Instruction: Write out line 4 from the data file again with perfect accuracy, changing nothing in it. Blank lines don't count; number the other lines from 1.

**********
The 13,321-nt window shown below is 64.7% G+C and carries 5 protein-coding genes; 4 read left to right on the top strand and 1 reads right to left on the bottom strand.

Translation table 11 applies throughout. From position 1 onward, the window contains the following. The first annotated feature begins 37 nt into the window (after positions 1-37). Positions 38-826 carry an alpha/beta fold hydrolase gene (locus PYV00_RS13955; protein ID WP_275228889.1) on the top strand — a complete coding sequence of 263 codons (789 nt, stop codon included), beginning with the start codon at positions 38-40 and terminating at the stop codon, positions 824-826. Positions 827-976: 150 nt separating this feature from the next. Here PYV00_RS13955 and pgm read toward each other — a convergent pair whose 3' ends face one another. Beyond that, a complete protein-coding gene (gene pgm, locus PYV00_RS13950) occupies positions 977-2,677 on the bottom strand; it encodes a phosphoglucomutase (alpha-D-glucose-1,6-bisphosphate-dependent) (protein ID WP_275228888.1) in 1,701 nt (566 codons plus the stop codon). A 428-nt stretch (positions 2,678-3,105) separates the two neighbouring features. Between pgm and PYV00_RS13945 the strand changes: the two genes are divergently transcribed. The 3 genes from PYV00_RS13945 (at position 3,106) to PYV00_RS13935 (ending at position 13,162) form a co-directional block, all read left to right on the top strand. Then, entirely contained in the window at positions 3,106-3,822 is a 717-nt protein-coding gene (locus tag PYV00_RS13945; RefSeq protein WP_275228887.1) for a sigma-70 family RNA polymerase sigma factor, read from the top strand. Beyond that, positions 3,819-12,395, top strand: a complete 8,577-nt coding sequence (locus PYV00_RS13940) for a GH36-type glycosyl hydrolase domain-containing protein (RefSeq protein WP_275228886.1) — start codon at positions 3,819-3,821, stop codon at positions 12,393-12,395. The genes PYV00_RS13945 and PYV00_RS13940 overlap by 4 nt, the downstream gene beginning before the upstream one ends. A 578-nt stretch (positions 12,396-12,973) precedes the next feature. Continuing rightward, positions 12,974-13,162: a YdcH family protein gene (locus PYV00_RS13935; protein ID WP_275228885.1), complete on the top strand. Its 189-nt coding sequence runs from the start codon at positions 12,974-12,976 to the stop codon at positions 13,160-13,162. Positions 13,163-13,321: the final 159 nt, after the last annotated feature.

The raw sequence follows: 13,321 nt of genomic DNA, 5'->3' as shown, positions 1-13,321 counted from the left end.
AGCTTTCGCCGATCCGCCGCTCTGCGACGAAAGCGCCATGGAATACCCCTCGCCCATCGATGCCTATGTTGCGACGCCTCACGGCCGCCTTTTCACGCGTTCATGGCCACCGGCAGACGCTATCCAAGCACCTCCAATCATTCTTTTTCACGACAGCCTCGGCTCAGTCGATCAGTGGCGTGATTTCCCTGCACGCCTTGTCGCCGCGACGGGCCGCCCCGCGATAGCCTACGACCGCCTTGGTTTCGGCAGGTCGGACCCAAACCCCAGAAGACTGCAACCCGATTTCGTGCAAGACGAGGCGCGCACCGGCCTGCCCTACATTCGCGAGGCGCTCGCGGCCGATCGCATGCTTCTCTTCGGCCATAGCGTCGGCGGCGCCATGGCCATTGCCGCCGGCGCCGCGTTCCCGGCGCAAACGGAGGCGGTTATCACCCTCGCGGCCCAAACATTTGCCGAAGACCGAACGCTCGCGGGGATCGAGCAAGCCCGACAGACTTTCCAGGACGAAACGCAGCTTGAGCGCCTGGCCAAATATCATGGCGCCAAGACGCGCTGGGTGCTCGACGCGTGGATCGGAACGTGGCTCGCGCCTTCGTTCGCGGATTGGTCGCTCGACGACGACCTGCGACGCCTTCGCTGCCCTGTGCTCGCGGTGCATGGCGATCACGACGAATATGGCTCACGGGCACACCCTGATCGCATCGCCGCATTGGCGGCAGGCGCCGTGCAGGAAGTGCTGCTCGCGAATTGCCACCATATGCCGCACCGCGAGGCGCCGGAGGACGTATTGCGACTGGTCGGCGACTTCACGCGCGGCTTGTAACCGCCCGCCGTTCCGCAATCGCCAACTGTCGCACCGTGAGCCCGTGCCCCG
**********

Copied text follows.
AGCTTTCGCCGATCCGCCGCTCTGCGACGAAAGCGCCATGGAATACCCCTCGCCCATCGATGCCTATGTTGCGACGCCTCACGGCCGCCTTTTCACGCGTTCATGGCCACCGGCAGACGCTATCCAAGCACCTCCAATCATTCTTTTTCACGACAGCCTCGGCTCAGTCGATCAGTGGCGTGATTTCCCTGCACGCCTTGTCGCCGCGACGGGCCGCCCCGCGATAGCCTACGACCGCCTTGGTTTCGGCAGGTCGGACCCAAACCCCAGAAGACTGCAACCCGATTTCGTGCAAGACGAGGCGCGCACCGGCCTGCCCTACATTCGCGAGGCGCTCGCGGCCGATCGCATGCTTCTCTTCGGCCATAGCGTCGGCGGCGCCATGGCCATTGCCGCCGGCGCCGCGTTCCCGGCGCAAACGGAGGCGGTTATCACCCTCGCGGCCCAAACATTTGCCGAAGACCGAACGCTCGCGGGGATCGAGCAAGCCCGACAGACTTTCCAGGACGAAACGCAGCTTGAGCGCCTGGCCAAATATCATGGCGCCAAGACGCGCTGGGTGCTCGACGCGTGGATCGGAACGTGGCTCGCGCCTTCGTTCGCGGATTGGTCGCTCGACGACGACCTGCGACGCCTTCGCTGCCCTGTGCTCGCGGTGCATGGCGATCACGACGAATATGGCTCACGGGCACACCCTGATCGCATCGCCGCATTGGCGGCAGGCGCCGTGCAGGAAGTGCTGCTCGCGAATTGCCACCATATGCCGCACCGCGAGGCGCCGGAGGACGTATTGCGACTGGTCGGCGACTTCACGCGCGGCTTGTAACCGCCCGCCGTTCCGCAATCGCCAACTGTCGCACCGTGAGCCCGTGCCCCG